Briefly, these and other objects are achieved according to the present invention by an interchangeable nozzle apparatus having a base portion which fits over the plastic tapered caulking tube nozzle and has an enlarged flange which is secured between the bifurcated retaining member and the end face of the caulking tube. At the other end from the enlarged flange, the base portion is provided with a mounting surface of predetermined configuration. A plurality of attachment nozzles are provided each having different nozzle diameters at their upper, or output, ends and each having the same surface configuration at their lower ends so that all of the interchangeable nozzles will fit snugly to the mounting surface of the base portion. Also included is a mounting means, such as a thumbscrew, for securing the attachment nozzles to the base portion. In the preferred embodiment of the invention, the nozzle diameters of all of the interchangeable nozzles are greater than the maximum diameter of the tapered plastic nozzle of the caulking tube. The attachment nozzles are preferably made of a suitable soft metal such as aluminum and can be easily interchanged even during a single caulking job without the necessity of dismantling the caulking gun.
The invention will be more clearly understood with reference to the following description in conjunction with the accompanying drawings in which:
FIG. 1 is a perspective view of a typical caulking gun in which the present invention may be used; and
FIG. 2 is a perspective view, partially disassembled, of an interchangeable nozzle apparatus according to the present invention.
The interchangeable nozzle apparatus according to the present invention will now be described with reference to FIG. 2. As shown in FIG. 2, the apparatus includes a base portion 40 having an enlarged flange 42 at one end. The plastic tapered nozzle 30 may be cut off at any arbitrary diameter, and the base portion 40 is placed over the cut nozzle. The base 40 preferably includes a bevelled inner surface 44 so that it will seal tightly against the plastic nozzle 30 but will not cut through the soft plastic material when pressure is exerted during operation of the caulking gun. The base portion 42 must also include a relatively small diameter neck portion 46 which has a diameter small enough so it will easily fit within the conventional slot size of the bifurcated retaining member 28. The upper portion of the base member includes a smooth mounting surface 48 and a ridge 50.
The interchangeable nozzle apparatus according to the present invention includes at least two interchangeable nozzle attachments as shown in FIG. 2, each of which snugly fits to the mounting surface 48 of the base member 40. In FIG. 2, nozzle attachment 52 may have a diameter "A" of 7/8 inches, while the nozzle attachment 54 has a similar diameter of 5/16 inches. The extrusion opening is preferably cut off at a 45° angle as shown in FIG. 2. Both nozzle attachments 52 and 54 include lower ends which are of identical size and shape and fit snugly over the mounting surface 48 of the base member. Once in place, the nozzle attachment, for example attachment 52, can be secured to the base member by means of a manually operable thumbscrew 56 which passes through a mounting hole 58 to a threaded hole 60 in the base member 40. As used herein and in the appended claims, "manually operable" means that the screw may be easily used without the need of a tool.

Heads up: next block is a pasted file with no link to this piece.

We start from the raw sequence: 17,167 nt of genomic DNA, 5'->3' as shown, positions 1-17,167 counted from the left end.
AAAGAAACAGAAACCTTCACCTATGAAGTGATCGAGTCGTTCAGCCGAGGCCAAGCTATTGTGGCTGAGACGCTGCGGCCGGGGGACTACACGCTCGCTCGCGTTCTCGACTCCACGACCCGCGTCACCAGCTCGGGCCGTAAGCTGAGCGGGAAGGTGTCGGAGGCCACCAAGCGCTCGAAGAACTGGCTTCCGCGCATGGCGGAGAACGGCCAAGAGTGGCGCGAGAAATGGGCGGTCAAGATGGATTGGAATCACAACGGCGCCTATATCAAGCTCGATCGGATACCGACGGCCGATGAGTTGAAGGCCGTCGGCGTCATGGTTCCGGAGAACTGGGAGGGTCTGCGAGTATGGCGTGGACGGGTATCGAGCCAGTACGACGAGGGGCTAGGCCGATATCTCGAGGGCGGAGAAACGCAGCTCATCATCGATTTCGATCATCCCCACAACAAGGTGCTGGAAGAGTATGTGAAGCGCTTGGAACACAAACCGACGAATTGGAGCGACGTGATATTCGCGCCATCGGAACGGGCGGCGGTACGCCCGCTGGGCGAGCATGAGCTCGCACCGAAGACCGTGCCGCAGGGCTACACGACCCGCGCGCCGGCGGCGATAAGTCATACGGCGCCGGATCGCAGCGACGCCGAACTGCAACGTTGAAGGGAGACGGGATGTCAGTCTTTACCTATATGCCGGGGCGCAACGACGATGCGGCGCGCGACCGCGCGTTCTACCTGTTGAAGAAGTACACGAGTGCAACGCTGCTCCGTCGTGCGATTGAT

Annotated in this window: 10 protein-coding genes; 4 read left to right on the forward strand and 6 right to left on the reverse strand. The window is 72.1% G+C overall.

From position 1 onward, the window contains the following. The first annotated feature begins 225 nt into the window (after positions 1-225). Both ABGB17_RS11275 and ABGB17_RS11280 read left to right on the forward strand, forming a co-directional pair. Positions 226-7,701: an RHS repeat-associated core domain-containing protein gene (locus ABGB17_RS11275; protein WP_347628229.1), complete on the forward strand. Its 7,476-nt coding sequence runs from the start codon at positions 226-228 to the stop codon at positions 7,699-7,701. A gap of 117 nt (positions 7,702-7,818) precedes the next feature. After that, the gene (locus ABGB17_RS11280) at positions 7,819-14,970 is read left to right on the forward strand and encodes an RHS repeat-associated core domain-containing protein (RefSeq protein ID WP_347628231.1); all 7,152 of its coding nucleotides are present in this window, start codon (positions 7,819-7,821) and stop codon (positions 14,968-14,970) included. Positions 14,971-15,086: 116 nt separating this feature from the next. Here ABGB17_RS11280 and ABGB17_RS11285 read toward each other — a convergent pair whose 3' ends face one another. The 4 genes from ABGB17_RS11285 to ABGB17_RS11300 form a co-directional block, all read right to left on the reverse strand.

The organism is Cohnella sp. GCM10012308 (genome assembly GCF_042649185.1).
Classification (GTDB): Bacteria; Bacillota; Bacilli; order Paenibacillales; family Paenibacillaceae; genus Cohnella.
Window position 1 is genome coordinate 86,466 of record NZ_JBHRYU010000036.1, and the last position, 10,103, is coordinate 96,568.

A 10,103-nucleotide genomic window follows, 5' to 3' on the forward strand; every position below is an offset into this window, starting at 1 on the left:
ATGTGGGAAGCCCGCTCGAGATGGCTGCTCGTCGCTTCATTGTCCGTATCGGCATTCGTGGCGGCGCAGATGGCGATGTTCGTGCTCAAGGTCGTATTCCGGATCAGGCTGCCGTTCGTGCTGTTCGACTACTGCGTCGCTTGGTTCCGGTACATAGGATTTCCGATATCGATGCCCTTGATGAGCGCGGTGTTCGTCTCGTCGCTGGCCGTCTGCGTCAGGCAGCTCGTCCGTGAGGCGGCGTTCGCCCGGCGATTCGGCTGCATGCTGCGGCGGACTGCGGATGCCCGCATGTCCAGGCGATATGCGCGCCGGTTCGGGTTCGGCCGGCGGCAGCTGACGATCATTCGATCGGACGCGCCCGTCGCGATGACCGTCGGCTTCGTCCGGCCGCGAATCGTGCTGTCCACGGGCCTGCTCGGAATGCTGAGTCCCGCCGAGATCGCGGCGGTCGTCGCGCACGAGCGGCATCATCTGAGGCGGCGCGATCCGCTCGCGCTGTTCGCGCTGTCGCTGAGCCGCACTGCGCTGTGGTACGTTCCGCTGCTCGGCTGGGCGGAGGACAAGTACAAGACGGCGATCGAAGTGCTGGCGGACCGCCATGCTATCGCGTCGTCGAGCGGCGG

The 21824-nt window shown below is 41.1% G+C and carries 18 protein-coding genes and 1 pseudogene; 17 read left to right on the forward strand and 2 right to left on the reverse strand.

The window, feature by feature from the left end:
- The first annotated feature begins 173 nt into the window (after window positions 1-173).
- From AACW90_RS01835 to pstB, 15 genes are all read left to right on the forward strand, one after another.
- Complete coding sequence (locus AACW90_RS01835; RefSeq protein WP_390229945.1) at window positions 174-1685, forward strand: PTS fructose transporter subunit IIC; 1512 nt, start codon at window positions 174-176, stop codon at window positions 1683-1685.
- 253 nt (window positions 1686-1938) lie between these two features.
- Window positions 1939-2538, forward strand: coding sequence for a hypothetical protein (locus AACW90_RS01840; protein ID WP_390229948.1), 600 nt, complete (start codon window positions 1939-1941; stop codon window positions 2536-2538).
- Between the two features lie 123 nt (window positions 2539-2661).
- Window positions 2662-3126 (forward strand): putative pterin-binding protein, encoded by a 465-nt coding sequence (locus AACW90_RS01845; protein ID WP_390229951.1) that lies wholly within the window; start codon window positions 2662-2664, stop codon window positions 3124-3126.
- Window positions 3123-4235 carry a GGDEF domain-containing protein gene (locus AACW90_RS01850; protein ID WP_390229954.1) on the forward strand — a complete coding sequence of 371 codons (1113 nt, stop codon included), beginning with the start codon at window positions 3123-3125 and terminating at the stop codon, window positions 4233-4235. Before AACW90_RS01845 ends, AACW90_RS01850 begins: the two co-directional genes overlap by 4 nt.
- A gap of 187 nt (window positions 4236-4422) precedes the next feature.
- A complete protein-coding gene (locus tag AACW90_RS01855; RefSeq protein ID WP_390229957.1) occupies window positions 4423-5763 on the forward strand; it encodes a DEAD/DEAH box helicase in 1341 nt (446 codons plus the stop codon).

After cutting the plastic nozzle piece 30 and placing the base member over the cut nozzle, the caulking gun is assembled in a conventional manner with the flange member 42 secured between the end face 26 of the caulking tube and the bifurcated retaining member 28. The appropriate nozzle attachment is secured to the base member and caulking is then commenced. If a different nozzle diameter is desired, it is only necessary to loosen the thumbscrew 56, replace the nozzle attachment with one of a different diameter, resecure the thumbscrew 56 and commence caulking. Thus, with the interchangeable nozzle apparatus according to the present invention, caulking nozzles can be interchanged quickly and easily without the necessity of dismantling the cualking gun. Since any caulking operations requiring a small diameter nozzle can be performed using the existing plastic nozzle 30, all of the nozzle attachments in the preferred embodiment of the invention will have extrusion diameters in excess of the maximum diameter of the nozzle 30. However, in some cases the nozzle attachments could have smaller diameters as well since this would permit small-diameter caulking operations to be performed after large-diameter operations without the necessity of disassembling the caulking gun to remove the base member 40.
The attachment nozzle pieces, e.g. 52 and 54 in FIG. 2, are preferably made of a soft metal such as aluminum. Soft plastic is a suitable material for a nozzle 30 which is to be discarded when the container is empty, but is not sufficiently durable for repeated reuse. Further, the extruding end of a nozzle attachment will often become encrusted with dried caulking material, and it is desirable to file down the end of the attachment in order to maintain a smooth extruding orifice. Accordingly, it is desirable that the metal be relatively soft.
When applying glue to large surfaces, it is typical to apply the glue to a surface using a relatively small nozzle diameter and to subsequently spread the glue with a wide straight-edge. With an interchangeable nozzle apparatus according to the present invention, it would be a simple matter to provide one of the attachment nozzles with an elongated narrow extrusion orifice or with a plurality of small spaced-apart orifices to apply and spread the glue in a single operation.
It should be appreciated that various changes and modifications could be made to the disclosed invention without departing from the spirit and scope of the invention as defined in the appended claims. For instance, while the means for connecting the base member and nozzle attachments is disclosed as a thumbscrew and threaded hole arrangement, it would be possible to thread the hole 58 in the attachment nozzle and dispense with the hole 60 in the base member so that the attachment nozzle would be secured by the friction of the thumbscrew against the mounting surface 48. Alternatively, the thumbscrew could be dispensed with entirely and some other mounting configuration used such as mating threads or other interlocking configurations provided on the mounting surface 28 and on the lower end of the attachment nozzles.
It should further be noted that although the present invention is shown as including only a pair of attachment nozzles, any number of nozzle attachments of various sizes and shapes could be provided, with a suitable kit including perhaps four nozzle attachments ranging in size from 5/16" to one inch.
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|U.S. Classification||222/567, 401/266, 222/326|
|International Classification||B65D25/48, B05C17/005|
|Cooperative Classification||B65D25/48, B05C17/00516|
|European Classification||B65D25/48, B05C17/005B6|
|Nov 7, 1986||FPAY||Fee payment|
Year of fee payment: 4
|Dec 11, 1990||REMI||Maintenance fee reminder mailed|
|May 12, 1991||LAPS||Lapse for failure to pay maintenance fees|
|Jul 23, 1991||FP||Expired due to failure to pay maintenance fee|
Effective date: 19910512